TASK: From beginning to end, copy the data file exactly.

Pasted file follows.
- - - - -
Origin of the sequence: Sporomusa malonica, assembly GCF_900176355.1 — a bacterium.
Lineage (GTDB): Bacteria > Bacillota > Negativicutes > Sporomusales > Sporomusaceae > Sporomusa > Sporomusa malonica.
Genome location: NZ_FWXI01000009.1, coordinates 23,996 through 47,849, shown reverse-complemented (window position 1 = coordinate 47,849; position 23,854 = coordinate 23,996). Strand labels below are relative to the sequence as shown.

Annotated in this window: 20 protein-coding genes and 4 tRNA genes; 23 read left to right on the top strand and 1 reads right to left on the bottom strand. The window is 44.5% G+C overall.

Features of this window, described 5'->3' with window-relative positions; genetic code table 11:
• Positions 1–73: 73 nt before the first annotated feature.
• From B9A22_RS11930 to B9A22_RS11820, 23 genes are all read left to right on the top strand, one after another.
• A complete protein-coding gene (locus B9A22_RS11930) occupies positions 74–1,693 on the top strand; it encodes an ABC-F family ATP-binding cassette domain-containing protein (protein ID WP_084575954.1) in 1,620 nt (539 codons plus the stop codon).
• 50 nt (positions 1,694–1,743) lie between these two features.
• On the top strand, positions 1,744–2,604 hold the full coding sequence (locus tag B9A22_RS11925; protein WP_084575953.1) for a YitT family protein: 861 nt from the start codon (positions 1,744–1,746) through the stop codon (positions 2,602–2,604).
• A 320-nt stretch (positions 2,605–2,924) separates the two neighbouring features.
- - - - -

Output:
Origin of the sequence: Sporomusa malonica, assembly GCF_900176355.1 — a bacterium.
Lineage (GTDB): Bacteria > Bacillota > Negativicutes > Sporomusales > Sporomusaceae > Sporomusa > Sporomusa malonica.
Genome location: NZ_FWXI01000009.1, coordinates 23,996 through 47,849, shown reverse-complemented (window position 1 = coordinate 47,849; position 23,854 = coordinate 23,996). Strand labels below are relative to the sequence as shown.

Annotated in this window: 20 protein-coding genes and 4 tRNA genes; 23 read left to right on the top strand and 1 reads right to left on the bottom strand. The window is 44.5% G+C overall.

Features of this window, described 5'->3' with window-relative positions; genetic code table 11:
• Positions 1–73: 73 nt before the first annotated feature.
• From B9A22_RS11930 to B9A22_RS11820, 23 genes are all read left to right on the top strand, one after another.
• A complete protein-coding gene (locus B9A22_RS11930) occupies positions 74–1,693 on the top strand; it encodes an ABC-F family ATP-binding cassette domain-containing protein (protein ID WP_084575954.1) in 1,620 nt (539 codons plus the stop codon).
• 50 nt (positions 1,694–1,743) lie between these two features.
• On the top strand, positions 1,744–2,604 hold the full coding sequence (locus tag B9A22_RS11925; protein WP_084575953.1) for a YitT family protein: 861 nt from the start codon (positions 1,744–1,746) through the stop codon (positions 2,602–2,604).
• A 320-nt stretch (positions 2,605–2,924) separates the two neighbouring features.